Foursquare is an infinitely useful network for finding information out about various restaurants, cafés, and general places of interest. Users share experiences, provide hints and tips, and allow others to find those hidden treasures whilst avoiding the pitfalls of a potentially bad experience. When you are out and about and looking to check-in, look up or log on, sourcing a decent Wi-Fi hotspot is always a good idea, but while finding these connections is not particularly difficult, sourcing the correct password can become a little tedious. A Life Pro Tip over at Reddit has suggested something we should all have thought about doing long ago, but too few of us actually follow through with: using Foursquare to share Wi-Fi passwords.
I must admit, I have seen others post Wi-Fi keys and passes on Foursquare in the past, but since there’s no real "movement" for doing so, most of the time, we must ask the barista, clerk or assistant for those all-important digits. With Reddit now abuzz with folks discussing either how it is indeed a great idea, or conversely, how they’ve already been doing it for a while and the rest of the world is casually late, it would seem a good time for people to actively go out and start locking down these passwords for future reference.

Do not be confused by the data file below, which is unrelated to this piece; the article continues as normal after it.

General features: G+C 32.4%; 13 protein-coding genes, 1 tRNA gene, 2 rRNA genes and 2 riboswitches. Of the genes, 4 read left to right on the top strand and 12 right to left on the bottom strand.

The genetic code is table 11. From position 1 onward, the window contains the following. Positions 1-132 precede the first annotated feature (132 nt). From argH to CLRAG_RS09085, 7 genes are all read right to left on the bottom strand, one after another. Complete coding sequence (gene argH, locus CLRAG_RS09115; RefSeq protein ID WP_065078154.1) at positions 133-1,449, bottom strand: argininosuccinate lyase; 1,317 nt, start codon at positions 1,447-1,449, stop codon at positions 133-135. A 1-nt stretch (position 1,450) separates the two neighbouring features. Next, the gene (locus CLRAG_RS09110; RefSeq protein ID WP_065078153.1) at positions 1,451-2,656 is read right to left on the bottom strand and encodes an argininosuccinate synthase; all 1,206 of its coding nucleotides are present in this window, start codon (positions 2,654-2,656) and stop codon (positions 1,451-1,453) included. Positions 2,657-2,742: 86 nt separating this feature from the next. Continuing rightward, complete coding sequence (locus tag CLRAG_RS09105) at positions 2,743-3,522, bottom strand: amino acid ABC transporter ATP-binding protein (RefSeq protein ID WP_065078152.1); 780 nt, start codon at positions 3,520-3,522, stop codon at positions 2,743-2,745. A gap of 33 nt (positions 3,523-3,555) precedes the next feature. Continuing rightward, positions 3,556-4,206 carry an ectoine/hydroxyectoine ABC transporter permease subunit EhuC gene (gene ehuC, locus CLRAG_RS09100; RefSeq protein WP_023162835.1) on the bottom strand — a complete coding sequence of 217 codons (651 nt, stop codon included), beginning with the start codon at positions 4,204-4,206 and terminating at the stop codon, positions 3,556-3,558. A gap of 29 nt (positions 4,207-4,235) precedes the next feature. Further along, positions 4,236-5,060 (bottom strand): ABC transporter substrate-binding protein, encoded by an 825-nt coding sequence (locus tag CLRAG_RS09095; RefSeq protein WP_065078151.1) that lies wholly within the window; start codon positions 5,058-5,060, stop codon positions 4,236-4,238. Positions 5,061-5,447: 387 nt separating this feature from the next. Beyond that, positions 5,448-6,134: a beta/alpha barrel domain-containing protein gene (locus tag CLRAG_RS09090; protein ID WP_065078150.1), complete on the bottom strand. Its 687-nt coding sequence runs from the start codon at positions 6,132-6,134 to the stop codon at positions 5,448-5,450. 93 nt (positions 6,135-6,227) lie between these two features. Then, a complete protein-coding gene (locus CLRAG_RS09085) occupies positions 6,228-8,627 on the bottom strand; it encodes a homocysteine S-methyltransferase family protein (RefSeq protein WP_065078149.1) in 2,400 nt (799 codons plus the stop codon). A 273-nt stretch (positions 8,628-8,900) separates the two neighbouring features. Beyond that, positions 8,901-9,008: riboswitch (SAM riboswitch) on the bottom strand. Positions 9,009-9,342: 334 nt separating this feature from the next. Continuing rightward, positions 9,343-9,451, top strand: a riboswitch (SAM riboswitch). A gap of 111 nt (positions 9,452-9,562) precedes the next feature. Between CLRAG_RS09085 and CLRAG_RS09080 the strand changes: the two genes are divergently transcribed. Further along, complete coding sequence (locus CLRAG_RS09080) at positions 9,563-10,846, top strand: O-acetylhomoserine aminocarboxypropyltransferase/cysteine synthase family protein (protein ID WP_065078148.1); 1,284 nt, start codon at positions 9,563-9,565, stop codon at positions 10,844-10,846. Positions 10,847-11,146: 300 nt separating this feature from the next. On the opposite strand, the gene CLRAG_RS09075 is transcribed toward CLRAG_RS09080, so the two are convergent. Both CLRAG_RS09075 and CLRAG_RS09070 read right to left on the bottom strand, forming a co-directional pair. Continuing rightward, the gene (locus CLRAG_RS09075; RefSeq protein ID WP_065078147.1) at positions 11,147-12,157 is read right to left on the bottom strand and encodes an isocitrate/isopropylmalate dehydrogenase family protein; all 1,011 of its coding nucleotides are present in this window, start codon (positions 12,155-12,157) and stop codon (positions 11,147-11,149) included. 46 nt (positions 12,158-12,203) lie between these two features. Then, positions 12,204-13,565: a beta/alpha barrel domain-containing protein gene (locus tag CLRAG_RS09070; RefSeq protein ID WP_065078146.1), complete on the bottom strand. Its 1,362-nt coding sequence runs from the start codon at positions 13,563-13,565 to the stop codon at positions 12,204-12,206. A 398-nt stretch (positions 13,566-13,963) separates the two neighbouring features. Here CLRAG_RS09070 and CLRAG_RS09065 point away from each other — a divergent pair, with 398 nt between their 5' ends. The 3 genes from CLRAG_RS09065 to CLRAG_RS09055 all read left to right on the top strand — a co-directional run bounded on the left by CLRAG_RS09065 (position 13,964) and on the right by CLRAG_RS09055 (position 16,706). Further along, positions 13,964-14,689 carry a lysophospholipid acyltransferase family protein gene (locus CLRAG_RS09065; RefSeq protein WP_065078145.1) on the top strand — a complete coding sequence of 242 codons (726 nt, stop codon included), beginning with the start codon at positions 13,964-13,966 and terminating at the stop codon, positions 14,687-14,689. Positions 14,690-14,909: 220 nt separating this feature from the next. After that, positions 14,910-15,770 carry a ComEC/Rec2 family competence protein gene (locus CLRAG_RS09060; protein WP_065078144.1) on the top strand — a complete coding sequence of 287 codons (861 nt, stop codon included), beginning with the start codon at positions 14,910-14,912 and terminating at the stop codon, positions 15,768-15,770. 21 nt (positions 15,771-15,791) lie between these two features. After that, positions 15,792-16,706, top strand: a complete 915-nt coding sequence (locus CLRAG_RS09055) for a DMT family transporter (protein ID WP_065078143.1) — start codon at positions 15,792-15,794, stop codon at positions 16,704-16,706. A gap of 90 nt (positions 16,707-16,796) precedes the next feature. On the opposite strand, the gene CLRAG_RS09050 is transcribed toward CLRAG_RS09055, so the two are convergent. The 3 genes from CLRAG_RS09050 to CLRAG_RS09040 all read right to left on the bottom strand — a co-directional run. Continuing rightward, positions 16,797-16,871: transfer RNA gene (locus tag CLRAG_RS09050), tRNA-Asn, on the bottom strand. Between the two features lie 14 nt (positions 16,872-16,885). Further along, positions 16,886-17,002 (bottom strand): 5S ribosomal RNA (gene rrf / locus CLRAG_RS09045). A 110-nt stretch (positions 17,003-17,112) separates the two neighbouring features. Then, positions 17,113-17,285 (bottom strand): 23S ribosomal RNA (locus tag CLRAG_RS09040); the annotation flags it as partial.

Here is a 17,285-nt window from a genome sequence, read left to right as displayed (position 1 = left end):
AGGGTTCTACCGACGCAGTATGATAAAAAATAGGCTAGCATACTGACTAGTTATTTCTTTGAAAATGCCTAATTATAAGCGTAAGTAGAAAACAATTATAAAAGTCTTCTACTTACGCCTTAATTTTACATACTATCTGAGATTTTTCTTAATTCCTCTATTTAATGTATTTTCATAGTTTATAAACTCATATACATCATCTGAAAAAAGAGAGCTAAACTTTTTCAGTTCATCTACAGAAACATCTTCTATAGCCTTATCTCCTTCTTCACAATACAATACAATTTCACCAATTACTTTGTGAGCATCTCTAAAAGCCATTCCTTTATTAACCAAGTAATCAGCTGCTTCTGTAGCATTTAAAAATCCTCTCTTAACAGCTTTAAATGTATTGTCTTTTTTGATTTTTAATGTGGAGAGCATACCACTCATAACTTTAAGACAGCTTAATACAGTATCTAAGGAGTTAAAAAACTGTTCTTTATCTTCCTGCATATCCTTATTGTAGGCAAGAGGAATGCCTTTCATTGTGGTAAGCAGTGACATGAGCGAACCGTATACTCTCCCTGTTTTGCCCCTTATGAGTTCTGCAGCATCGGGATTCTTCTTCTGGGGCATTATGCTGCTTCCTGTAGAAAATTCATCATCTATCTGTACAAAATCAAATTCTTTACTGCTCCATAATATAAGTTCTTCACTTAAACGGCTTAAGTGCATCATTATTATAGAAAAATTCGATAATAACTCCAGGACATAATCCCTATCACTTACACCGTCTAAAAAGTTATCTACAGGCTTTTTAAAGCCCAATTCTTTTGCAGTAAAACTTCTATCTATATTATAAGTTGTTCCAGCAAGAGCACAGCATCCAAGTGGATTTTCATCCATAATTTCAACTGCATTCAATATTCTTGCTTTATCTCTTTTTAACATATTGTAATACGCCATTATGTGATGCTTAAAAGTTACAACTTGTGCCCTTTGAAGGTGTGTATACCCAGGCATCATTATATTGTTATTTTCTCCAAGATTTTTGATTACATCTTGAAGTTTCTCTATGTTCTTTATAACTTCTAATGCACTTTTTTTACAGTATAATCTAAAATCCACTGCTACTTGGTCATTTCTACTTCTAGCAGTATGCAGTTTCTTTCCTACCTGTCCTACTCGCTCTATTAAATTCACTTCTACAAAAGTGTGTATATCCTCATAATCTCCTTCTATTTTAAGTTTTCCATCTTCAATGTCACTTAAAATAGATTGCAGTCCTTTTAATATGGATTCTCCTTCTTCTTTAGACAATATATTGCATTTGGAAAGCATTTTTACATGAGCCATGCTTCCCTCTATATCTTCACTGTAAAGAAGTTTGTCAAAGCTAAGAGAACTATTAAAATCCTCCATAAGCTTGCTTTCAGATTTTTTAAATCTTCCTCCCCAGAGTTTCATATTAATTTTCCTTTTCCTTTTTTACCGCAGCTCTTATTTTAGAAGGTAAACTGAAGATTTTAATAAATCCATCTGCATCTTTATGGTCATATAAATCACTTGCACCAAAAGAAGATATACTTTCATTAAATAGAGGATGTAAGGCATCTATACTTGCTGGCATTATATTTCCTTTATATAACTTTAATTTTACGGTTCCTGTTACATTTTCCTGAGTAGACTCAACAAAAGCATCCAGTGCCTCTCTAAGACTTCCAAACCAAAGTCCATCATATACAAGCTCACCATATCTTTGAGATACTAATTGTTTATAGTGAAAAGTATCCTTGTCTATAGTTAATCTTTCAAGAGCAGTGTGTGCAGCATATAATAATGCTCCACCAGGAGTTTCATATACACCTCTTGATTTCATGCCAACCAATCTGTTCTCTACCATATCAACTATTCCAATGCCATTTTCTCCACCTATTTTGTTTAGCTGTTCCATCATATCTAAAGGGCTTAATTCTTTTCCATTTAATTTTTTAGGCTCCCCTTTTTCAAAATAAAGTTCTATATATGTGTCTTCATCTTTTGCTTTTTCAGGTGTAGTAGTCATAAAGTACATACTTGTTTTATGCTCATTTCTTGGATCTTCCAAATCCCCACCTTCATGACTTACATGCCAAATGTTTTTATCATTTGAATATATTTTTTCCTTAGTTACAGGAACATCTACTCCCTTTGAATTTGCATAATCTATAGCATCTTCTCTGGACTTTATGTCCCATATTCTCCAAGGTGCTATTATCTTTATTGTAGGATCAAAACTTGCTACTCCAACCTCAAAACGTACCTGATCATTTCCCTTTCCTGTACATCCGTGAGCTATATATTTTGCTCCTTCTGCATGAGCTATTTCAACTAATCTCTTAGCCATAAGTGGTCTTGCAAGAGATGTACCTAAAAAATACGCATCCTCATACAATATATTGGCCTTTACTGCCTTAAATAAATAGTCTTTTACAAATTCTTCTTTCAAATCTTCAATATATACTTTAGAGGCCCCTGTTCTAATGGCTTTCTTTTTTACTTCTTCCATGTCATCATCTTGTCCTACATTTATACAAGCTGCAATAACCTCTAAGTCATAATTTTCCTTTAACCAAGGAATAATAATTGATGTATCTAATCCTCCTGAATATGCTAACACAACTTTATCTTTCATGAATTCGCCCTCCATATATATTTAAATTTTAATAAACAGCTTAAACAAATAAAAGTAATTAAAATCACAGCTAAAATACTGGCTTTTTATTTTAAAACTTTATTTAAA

In a world where computers and mobile devices are seen as a daily necessity, it does feel as though it really ought to be a lot easier to connect to public Wi-Fi than it already is, but thanks to the joys of mediums like Foursquare, connecting to the Web without completely sapping your cellular data allowance should be a great deal easier.
Of course, it goes without saying that you should never share anybody’s (or your own) private network information on services like Foursquare, since the risk then posed to that individual for criminal or other illegal activity adds a sinister undertone to the whole "sharing is caring" vibe.
Still, definitely one of the better tips we’ve seen in the past couple of weeks, and whether your Foursquare experience is all about sharing tips or collecting badges and becoming mayor, the whole service will benefit if you decide to take a minute to share that Wi-Fi password.